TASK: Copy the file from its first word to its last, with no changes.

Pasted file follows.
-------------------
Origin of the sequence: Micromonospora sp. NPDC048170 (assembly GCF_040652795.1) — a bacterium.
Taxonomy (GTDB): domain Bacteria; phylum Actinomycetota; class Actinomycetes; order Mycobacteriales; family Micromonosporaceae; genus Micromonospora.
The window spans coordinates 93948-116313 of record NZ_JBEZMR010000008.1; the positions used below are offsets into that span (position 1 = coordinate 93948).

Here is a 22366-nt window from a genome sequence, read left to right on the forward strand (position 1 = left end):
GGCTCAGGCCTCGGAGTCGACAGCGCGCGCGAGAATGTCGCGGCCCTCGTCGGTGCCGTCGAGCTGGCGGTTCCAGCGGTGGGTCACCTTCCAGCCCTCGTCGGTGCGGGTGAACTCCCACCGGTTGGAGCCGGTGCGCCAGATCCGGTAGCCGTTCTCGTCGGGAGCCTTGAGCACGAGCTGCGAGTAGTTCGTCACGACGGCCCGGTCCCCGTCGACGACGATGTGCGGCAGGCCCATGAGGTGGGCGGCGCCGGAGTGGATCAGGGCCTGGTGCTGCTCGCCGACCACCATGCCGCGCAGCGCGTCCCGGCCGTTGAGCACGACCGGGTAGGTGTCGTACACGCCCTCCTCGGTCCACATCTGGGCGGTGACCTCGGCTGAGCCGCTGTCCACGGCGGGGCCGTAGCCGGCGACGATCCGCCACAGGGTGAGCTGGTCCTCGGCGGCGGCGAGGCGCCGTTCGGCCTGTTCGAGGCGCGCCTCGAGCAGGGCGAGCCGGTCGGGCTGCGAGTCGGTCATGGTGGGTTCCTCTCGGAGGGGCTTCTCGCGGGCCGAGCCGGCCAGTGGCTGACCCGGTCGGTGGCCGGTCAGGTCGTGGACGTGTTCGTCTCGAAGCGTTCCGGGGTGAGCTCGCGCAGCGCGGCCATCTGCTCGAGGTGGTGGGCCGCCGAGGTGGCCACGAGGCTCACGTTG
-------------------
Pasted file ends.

Origin of the sequence: Micromonospora sp. NPDC048170 (assembly GCF_040652795.1) — a bacterium.
Taxonomy (GTDB): domain Bacteria; phylum Actinomycetota; class Actinomycetes; order Mycobacteriales; family Micromonosporaceae; genus Micromonospora.
The window spans coordinates 93948-116313 of record NZ_JBEZMR010000008.1; the positions used below are offsets into that span (position 1 = coordinate 93948).

Here is a 22366-nt window from a genome sequence, read left to right on the forward strand (position 1 = left end):
GGCTCAGGCCTCGGAGTCGACAGCGCGCGCGAGAATGTCGCGGCCCTCGTCGGTGCCGTCGAGCTGGCGGTTCCAGCGGTGGGTCACCTTCCAGCCCTCGTCGGTGCGGGTGAACTCCCACCGGTTGGAGCCGGTGCGCCAGATCCGGTAGCCGTTCTCGTCGGGAGCCTTGAGCACGAGCTGCGAGTAGTTCGTCACGACGGCCCGGTCCCCGTCGACGACGATGTGCGGCAGGCCCATGAGGTGGGCGGCGCCGGAGTGGATCAGGGCCTGGTGCTGCTCGCCGACCACCATGCCGCGCAGCGCGTCCCGGCCGTTGAGCACGACCGGGTAGGTGTCGTACACGCCCTCCTCGGTCCACATCTGGGCGGTGACCTCGGCTGAGCCGCTGTCCACGGCGGGGCCGTAGCCGGCGACGATCCGCCACAGGGTGAGCTGGTCCTCGGCGGCGGCGAGGCGCCGTTCGGCCTGTTCGAGGCGCGCCTCGAGCAGGGCGAGCCGGTCGGGCTGCGAGTCGGTCATGGTGGGTTCCTCTCGGAGGGGCTTCTCGCGGGCCGAGCCGGCCAGTGGCTGACCCGGTCGGTGGCCGGTCAGGTCGTGGACGTGTTCGTCTCGAAGCGTTCCGGGGTGAGCTCGCGCAGCGCGGCCATCTGCTCGAGGTGGTGGGCCGCCGAGGTGGCCACGAGGCTCACGTTG